Washington State University students experiencing respiratory symptoms are being examined and treated in a new Respiratory Care Center operated by Cougar Health Services in Bustad Hall.

The center stems from the University’s need for specially designed spaces to examine people with potential COVID-19 symptoms. Because of the risk of airborne transmission of COVID, the Center for Disease Control (CDC) recommends that providers see people with respiratory symptoms in rooms with enhanced ventilatory capabilities. CHS Executive Director Joel Schwartzkopf said the Washington Building, where CHS is located, was not designed for something as complex as COVID-19.

Although CHS has created two negative pressure rooms in the Washington Building, he said his team needs a much bigger space to properly take care of students experiencing respiratory symptoms, especially during this time of year. In a negative pressure room, the air pressure inside the room is lower than the air pressure outside the room. When the door is opened, potentially contaminated air from inside the room will not flow outside into non-contaminated areas.

CHS Nurse Manager Jenni Dalton said the new facility has 11 rooms: three for COVID testing, four for examinations, a lab for all point-of-care testing, and three workstations. Among CHS staff working at the location are two healthcare providers, at least four clinical staff, and one customer service representative.

“The goal is to examine all students experiencing any type of respiratory symptoms at Bustad,” Dalton said. “In addition to providing COVID testing there, we will also provide flu vaccines and some point-of-care testing for other conditions including strep, mono, and influenza.”

To be seen in the new facility, students must first consult with a CHS representative and be referred to the new center. The staff will not see drop-in visitors.

As part of the pre-screening process, CHS will continue to evaluate students by telehealth when possible to further protect them from exposure to the virus while visiting the Respiratory Care Center and to conserve personal protective equipment (PPE).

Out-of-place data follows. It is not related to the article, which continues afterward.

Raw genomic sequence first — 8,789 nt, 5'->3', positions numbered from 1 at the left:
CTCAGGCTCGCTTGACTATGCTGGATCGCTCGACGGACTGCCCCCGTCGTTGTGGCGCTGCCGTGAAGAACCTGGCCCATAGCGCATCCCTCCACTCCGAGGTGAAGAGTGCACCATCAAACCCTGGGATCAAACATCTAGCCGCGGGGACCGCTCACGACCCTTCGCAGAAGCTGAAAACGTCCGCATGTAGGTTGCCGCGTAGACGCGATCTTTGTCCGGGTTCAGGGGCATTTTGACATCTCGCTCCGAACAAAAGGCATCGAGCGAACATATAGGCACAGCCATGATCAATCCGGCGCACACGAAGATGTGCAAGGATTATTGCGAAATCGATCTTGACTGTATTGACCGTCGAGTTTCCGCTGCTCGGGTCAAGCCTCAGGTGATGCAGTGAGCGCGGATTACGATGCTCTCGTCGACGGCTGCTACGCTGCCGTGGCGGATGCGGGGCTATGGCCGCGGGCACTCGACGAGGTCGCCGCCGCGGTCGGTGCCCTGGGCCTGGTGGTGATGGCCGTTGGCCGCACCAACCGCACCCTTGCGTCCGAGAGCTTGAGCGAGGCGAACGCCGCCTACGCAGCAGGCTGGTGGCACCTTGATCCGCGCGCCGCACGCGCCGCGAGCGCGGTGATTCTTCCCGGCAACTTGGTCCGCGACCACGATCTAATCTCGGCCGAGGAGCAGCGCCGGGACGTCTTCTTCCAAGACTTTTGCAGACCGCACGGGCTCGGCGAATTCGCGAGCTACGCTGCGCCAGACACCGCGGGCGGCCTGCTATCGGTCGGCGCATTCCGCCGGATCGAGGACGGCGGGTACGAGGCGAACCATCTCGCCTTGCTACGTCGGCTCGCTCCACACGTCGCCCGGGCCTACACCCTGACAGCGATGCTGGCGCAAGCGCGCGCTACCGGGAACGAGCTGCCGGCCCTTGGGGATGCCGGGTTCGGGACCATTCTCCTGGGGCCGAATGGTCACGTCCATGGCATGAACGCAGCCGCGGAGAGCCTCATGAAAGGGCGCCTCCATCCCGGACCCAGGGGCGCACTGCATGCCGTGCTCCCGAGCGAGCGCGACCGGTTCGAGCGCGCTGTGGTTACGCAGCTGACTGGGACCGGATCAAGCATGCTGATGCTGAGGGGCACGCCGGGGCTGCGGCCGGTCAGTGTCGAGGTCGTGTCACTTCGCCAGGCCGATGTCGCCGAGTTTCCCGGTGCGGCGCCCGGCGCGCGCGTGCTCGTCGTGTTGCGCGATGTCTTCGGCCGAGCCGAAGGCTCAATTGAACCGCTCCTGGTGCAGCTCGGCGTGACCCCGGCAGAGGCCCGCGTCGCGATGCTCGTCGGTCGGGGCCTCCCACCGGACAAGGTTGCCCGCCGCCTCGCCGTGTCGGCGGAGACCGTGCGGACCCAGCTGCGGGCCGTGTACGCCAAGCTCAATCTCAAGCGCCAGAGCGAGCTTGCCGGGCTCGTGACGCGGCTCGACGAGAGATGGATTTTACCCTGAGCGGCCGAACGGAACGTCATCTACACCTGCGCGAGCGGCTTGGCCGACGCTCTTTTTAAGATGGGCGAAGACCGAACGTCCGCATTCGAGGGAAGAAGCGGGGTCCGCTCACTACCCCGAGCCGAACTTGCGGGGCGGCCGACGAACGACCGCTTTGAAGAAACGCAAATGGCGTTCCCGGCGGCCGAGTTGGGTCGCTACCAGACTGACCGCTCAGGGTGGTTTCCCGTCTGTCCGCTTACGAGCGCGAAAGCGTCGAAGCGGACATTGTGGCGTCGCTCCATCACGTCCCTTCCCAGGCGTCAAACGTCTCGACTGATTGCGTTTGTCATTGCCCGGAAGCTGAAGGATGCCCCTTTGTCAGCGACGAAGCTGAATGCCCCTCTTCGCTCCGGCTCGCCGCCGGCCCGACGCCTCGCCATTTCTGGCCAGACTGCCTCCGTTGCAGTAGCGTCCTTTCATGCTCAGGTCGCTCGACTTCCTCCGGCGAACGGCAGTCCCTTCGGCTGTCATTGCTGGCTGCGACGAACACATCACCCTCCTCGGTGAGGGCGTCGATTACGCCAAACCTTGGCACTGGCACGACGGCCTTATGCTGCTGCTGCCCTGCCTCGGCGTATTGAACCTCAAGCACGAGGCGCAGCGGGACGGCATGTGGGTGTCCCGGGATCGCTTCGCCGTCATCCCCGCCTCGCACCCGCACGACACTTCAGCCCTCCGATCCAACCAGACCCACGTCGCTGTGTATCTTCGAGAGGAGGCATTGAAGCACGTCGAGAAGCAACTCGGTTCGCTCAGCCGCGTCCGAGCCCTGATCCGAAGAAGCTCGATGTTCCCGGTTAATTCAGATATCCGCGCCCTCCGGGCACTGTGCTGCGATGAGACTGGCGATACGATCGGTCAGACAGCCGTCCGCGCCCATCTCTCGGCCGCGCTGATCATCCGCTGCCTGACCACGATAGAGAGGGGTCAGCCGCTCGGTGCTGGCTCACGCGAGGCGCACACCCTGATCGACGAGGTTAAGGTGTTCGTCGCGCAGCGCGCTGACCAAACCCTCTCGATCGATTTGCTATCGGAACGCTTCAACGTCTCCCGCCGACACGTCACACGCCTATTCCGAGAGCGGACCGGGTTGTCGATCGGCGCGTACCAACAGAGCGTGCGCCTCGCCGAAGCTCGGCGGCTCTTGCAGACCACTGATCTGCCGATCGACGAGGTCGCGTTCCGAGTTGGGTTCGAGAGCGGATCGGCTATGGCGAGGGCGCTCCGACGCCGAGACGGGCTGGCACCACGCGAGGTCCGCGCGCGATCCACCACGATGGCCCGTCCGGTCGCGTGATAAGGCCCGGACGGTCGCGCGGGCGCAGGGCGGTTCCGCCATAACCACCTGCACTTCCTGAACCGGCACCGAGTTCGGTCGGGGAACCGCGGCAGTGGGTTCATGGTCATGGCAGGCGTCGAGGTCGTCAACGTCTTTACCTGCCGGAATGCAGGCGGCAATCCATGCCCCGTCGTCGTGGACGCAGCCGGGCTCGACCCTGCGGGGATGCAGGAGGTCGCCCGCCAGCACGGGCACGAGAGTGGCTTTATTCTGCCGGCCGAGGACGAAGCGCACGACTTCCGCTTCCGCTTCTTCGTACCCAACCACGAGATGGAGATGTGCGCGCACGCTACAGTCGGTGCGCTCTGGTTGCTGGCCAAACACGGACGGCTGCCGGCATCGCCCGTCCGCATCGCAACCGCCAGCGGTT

Leveraging our resources

The Respiratory Care Center is the result of many partnerships and a common desire to provide students with the best care possible. Schwartzkopf, Nina Woodford, campus veterinarian and manager of the space in which the center exists, and Dori Borjesson, professor and dean of the College of Veterinary Medicine, signed a memorandum of understanding (MOU) that essentially loans the space free of charge to CHS until July 1, 2021. All parties have indicated a willingness to discuss extending the MOU if needed.

“I think this partnership is wonderful,” said Borjesson. “I love being part of the larger Cougar community where we can collaborate, leverage our resources, and break down silos.”

Woodford said the timing for the center could not have been better. The Vivarium in Bustad Hall, which is part of the College of Veterinary Medicine and provides laboratory and housing space for animal research and instructional programs, was already undergoing renovations to upgrade flooring, painting, heating and the ventilation system.

“The vivarium HVAC system has high ventilation rates, zero air recirculation, and can maintain negative air pressure, which are ideal parameters when dealing with respiratory pathogens,” Woodford said. “In addition, all the wall, floor, and cabinet surfaces are manufactured to be easily disinfected and we can accommodate one-way traffic flow, so students don’t have to pass each other when entering and exiting the center.”

Where possible, CHS is outfitting the center with equipment it already owns. It is purchasing a few essential items such as exam tables, computers, and vital signs spot monitors.

Housing and Dining Services is furnishing the center with desks, chairs, and several refrigerators from its storage warehouse on campus.

“It is nice to be able to help project leaders save some money on furniture because I don’t believe anyone had funding allocated for this purpose,” said Aaron Cunningham, interim director of Auxiliary Facility Services in Student Affairs.

Schwartzkopf said once the Respiratory Care Center becomes fully operational, the respiratory care tents erected in the parking lot of the Washington Building will no longer be needed. The tents were provided by the Washington State Department of Emergency Management.

“The level of collaboration that it took to accomplish this really speaks to the student-focused and community-minded culture of WSU,” said Schwartzkopf.  “This project is a wonderful example of Cougs helping Cougs.”